Newer Version of Form I-140 & the EB3 Category23 Jul 2010
There have been some reports of an issue with some EB3 I-140, employer petitions. This is the result of a new version of I-140 form, dated January 6, 2010. This new version requires the petitioning employer to make a distinction in the category selected when filing the form. This was not necessary in earlier versions of the form. This matter, as is explained below, involves the EB3 category.
New Form Requires Selection of Proper EB3 Category
The most recent version of the I-140 form contains nine choices of category in part 2 of the form. One choice is “reserved” and does not reflect an actual option that can be selected at this time. This most recent I-140 (PDF 291KB) is available on the U.S. Citizenship and Immigration Services (USCIS) WebSite. Access to all USCIS forms is available through MurthyDotCom‘s forms page.
The I-140 has one important difference for EB3 cases. The new version requires the petitioner to distinguish between an EB3 filing for a professional versus an EB3 filing for a skilled worker. Older versions of the form had only one box for both of these two subcategories.
EB3 Professional vs. EB3 Skilled Worker
Since the new version of the form requires a distinction between an EB3 professional and an EB3 skilled worker, it is important to understand the definition of professional. This term is defined in the applicable regulations as a foreign national who holds at least a U.S. baccalaureate degree or a foreign equivalent degree, and who is a member of the professions.
According to reports from the American Immigration Lawyers Association (AILA), the Nebraska Service Center (NSC) is reviewing EB3 I-140s strictly. There have been reports of denials if the EB3 professional category is selected, but the beneficiary does not have a “United States baccalaureate degree or a foreign equivalent degree.” The term “foreign equivalent degree” means a degree which, by itself, without considering experience, is the equivalent of at least a U.S. baccalaureate degree. It is not sufficient for the individual to have a combination of education and experience that is equivalent to a U.S. bachelor’s degree. The skilled worker category, as explained below, only requires an individual to have at least two (2) years of prior work experience or training and the job must require the two years of work experience or training.
Possible Option to Select Skilled Worker Category on Form I-140
The solution for those cases that do not meet the EB3 professional category is to select the EB3 skilled worker category. As explained above, a skilled worker is defined as appropriate for a job that requires at least two years of work experience or training. Since there is no difference in visa number availability or backlogs between the two subcategories of EB3 for a professional or an EB3 skilled worker, the use of this category should not create any disadvantage.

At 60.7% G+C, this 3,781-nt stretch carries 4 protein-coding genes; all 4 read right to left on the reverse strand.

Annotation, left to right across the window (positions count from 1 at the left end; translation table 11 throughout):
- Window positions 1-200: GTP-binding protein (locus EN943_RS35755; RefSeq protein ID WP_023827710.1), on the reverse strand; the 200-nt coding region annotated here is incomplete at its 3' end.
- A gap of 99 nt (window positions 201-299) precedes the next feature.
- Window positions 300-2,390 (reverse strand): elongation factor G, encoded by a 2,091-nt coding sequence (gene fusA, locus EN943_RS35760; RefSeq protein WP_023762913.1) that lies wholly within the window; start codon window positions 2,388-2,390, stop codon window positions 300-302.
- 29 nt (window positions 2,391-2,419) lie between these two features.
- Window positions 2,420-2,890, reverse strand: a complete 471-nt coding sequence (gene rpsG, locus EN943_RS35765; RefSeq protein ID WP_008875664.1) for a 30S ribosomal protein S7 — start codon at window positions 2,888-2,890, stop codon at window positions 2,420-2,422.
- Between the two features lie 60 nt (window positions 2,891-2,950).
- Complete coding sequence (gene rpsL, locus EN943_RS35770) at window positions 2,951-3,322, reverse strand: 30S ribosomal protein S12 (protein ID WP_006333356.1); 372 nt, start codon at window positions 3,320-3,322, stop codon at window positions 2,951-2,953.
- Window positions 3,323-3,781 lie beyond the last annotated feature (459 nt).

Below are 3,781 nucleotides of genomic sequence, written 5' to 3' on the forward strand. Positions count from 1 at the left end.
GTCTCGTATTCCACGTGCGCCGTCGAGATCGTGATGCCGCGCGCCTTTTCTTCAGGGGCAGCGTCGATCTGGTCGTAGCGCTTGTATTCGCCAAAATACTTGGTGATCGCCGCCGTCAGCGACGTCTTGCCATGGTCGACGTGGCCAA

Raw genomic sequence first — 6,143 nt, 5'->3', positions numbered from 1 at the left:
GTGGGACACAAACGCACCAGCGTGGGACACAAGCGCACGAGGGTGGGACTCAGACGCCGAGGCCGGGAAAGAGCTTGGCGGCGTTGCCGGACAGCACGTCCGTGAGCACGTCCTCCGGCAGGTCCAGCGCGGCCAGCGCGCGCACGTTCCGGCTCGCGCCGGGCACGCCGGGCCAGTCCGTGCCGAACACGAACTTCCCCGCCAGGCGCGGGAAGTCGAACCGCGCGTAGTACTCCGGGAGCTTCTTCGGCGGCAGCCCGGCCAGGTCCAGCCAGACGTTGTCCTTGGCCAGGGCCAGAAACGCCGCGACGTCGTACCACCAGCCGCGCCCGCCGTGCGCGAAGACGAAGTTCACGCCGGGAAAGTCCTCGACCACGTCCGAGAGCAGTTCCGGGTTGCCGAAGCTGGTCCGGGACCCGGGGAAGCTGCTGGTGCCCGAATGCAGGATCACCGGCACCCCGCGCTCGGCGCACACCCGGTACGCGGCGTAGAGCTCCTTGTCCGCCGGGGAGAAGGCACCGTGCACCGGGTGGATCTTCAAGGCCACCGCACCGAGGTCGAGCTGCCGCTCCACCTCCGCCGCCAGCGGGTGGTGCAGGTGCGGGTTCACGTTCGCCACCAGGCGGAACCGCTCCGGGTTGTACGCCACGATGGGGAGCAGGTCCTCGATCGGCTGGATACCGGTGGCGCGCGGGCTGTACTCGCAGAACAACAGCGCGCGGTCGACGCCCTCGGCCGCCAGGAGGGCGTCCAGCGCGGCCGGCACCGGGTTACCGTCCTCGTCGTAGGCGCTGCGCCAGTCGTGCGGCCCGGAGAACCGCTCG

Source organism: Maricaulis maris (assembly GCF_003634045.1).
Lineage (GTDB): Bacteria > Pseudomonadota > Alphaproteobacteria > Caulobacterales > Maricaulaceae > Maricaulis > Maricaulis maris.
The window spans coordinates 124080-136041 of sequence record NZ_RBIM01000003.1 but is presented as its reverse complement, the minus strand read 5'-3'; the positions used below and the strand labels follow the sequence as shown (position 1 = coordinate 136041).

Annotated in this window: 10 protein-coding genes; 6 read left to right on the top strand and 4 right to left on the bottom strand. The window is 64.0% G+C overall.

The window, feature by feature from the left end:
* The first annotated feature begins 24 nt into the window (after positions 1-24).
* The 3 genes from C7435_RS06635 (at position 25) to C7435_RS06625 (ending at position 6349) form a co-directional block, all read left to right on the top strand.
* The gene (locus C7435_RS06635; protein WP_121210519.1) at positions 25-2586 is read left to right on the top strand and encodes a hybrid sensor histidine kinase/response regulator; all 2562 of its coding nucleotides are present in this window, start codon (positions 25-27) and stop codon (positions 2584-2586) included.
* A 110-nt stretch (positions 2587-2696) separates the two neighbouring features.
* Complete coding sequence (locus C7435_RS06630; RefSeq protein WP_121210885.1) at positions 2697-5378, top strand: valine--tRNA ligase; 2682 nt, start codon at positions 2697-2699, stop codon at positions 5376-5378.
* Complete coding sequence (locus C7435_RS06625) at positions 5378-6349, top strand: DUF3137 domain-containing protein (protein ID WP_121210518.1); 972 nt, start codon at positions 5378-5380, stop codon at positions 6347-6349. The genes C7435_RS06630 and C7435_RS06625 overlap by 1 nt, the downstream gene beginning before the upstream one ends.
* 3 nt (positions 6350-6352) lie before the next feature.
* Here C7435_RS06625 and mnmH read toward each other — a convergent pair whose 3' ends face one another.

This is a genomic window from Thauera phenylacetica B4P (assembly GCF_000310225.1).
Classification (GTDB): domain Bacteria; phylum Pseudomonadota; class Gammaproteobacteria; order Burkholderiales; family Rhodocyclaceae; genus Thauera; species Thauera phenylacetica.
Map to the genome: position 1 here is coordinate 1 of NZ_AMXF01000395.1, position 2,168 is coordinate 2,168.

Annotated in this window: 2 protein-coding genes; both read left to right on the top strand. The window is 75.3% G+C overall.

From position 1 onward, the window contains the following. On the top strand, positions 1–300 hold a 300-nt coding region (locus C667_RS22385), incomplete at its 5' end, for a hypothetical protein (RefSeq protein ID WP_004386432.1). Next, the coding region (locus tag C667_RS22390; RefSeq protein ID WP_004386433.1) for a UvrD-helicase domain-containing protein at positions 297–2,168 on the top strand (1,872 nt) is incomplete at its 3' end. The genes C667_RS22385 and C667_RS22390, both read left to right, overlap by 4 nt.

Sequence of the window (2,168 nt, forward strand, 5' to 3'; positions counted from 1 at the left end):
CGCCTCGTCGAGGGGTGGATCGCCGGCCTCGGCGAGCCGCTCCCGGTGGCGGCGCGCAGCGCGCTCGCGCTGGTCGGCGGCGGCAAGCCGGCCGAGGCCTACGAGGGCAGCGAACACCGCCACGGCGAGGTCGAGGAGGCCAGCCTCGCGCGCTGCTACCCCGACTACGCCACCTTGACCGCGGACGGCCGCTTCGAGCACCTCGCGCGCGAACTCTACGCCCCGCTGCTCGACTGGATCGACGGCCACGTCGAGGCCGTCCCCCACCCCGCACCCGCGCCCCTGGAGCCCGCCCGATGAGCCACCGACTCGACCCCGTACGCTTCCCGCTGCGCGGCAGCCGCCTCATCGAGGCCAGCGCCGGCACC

Should Not Check EB3 “Other Worker” Category
This is not to be confused with the EB3 “other worker” category for workers with less than two years of experience or training. The other worker category is treated differently with respect to visa number allocations. The waiting period for the other worker category is far more backlogged than the EB3 category for a professional or a skilled worker.
If the wrong category was selected on the I-140 form, by checking off “professional” when the sponsored foreign national may be a skilled worker; it is possible to re-file the case correctly by selecting the skilled worker category for EB3. This is often the easiest solution, and it is permissible even if the underlying labor certification has expired, as long as the first I-140 petition was filed before the expiration of the labor certification. Employers reviewing I-140 petitions may want to note this issue for employees who do not appear to meet the degree requirements for EB3 professional.
This recent problem emphasizes the importance of the many details and nuances in immigration filings. The distinction between the EB3 professional and skilled worker was often blurred in the past, as they were combined on the I-140 form as well as in visa number quotas. It is now necessary to categorize EB3 applicants properly to avoid an I-140 denial and often a delay in the approval of the case. Employers who have questions should discuss the issue with a knowledgeable immigration law attorney. Those without an attorney are welcome to consult with us at the Murthy Law Firm on I-140 petition problems. Our firm is honored to help employers and employees achieve their goals with respect to U.S. immigration law matters.